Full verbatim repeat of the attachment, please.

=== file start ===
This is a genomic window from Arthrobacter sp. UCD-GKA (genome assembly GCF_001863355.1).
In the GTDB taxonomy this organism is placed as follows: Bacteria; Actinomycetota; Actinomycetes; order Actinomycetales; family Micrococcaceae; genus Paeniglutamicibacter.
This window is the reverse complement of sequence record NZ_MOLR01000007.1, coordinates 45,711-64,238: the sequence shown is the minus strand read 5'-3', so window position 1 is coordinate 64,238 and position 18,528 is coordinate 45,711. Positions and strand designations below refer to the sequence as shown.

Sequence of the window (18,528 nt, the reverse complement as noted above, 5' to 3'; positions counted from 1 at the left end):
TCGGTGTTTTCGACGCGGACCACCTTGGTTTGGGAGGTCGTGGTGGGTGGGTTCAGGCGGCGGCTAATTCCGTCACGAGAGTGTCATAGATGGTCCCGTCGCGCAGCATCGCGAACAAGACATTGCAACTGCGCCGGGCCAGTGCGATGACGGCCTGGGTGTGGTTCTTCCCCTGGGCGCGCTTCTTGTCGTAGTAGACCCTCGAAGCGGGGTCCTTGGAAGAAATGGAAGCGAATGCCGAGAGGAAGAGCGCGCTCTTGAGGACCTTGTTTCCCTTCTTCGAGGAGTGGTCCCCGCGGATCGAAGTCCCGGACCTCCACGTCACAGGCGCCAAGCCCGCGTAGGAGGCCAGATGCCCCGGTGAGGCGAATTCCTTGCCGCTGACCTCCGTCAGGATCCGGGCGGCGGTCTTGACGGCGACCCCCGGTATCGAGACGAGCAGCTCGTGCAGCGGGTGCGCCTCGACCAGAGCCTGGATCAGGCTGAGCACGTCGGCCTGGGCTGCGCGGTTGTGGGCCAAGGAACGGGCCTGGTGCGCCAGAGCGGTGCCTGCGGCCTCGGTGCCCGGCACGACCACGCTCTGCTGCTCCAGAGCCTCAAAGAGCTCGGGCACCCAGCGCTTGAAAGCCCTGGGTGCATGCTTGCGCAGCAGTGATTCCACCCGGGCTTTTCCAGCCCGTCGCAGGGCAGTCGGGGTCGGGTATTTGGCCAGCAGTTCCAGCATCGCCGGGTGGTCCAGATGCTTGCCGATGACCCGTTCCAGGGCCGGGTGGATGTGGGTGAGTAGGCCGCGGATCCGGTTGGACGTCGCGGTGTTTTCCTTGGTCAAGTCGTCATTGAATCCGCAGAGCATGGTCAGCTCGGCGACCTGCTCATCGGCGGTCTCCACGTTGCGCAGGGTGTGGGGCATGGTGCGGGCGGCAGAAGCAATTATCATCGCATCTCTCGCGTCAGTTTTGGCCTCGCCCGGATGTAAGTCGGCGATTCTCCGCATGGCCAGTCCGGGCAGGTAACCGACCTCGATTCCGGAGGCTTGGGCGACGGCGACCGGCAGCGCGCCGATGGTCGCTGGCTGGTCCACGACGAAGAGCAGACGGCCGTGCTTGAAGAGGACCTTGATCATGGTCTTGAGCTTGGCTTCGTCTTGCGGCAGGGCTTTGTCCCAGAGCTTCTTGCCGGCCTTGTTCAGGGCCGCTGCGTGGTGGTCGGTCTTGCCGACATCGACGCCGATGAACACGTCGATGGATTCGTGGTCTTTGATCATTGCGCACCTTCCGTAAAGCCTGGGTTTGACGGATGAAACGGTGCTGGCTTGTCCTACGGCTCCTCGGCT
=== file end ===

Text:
This is a genomic window from Arthrobacter sp. UCD-GKA (genome assembly GCF_001863355.1).
In the GTDB taxonomy this organism is placed as follows: Bacteria; Actinomycetota; Actinomycetes; order Actinomycetales; family Micrococcaceae; genus Paeniglutamicibacter.
This window is the reverse complement of sequence record NZ_MOLR01000007.1, coordinates 45,711-64,238: the sequence shown is the minus strand read 5'-3', so window position 1 is coordinate 64,238 and position 18,528 is coordinate 45,711. Positions and strand designations below refer to the sequence as shown.

Sequence of the window (18,528 nt, the reverse complement as noted above, 5' to 3'; positions counted from 1 at the left end):
TCGGTGTTTTCGACGCGGACCACCTTGGTTTGGGAGGTCGTGGTGGGTGGGTTCAGGCGGCGGCTAATTCCGTCACGAGAGTGTCATAGATGGTCCCGTCGCGCAGCATCGCGAACAAGACATTGCAACTGCGCCGGGCCAGTGCGATGACGGCCTGGGTGTGGTTCTTCCCCTGGGCGCGCTTCTTGTCGTAGTAGACCCTCGAAGCGGGGTCCTTGGAAGAAATGGAAGCGAATGCCGAGAGGAAGAGCGCGCTCTTGAGGACCTTGTTTCCCTTCTTCGAGGAGTGGTCCCCGCGGATCGAAGTCCCGGACCTCCACGTCACAGGCGCCAAGCCCGCGTAGGAGGCCAGATGCCCCGGTGAGGCGAATTCCTTGCCGCTGACCTCCGTCAGGATCCGGGCGGCGGTCTTGACGGCGACCCCCGGTATCGAGACGAGCAGCTCGTGCAGCGGGTGCGCCTCGACCAGAGCCTGGATCAGGCTGAGCACGTCGGCCTGGGCTGCGCGGTTGTGGGCCAAGGAACGGGCCTGGTGCGCCAGAGCGGTGCCTGCGGCCTCGGTGCCCGGCACGACCACGCTCTGCTGCTCCAGAGCCTCAAAGAGCTCGGGCACCCAGCGCTTGAAAGCCCTGGGTGCATGCTTGCGCAGCAGTGATTCCACCCGGGCTTTTCCAGCCCGTCGCAGGGCAGTCGGGGTCGGGTATTTGGCCAGCAGTTCCAGCATCGCCGGGTGGTCCAGATGCTTGCCGATGACCCGTTCCAGGGCCGGGTGGATGTGGGTGAGTAGGCCGCGGATCCGGTTGGACGTCGCGGTGTTTTCCTTGGTCAAGTCGTCATTGAATCCGCAGAGCATGGTCAGCTCGGCGACCTGCTCATCGGCGGTCTCCACGTTGCGCAGGGTGTGGGGCATGGTGCGGGCGGCAGAAGCAATTATCATCGCATCTCTCGCGTCAGTTTTGGCCTCGCCCGGATGTAAGTCGGCGATTCTCCGCATGGCCAGTCCGGGCAGGTAACCGACCTCGATTCCGGAGGCTTGGGCGACGGCGACCGGCAGCGCGCCGATGGTCGCTGGCTGGTCCACGACGAAGAGCAGACGGCCGTGCTTGAAGAGGACCTTGATCATGGTCTTGAGCTTGGCTTCGTCTTGCGGCAGGGCTTTGTCCCAGAGCTTCTTGCCGGCCTTGTTCAGGGCCGCTGCGTGGTGGTCGGTCTTGCCGACATCGACGCCGATGAACACGTCGATGGATTCGTGGTCTTTGATCATTGCGCACCTTCCGTAAAGCCTGGGTTTGACGGATGAAACGGTGCTGGCTTGTCCTACGGCTCCTCGGCT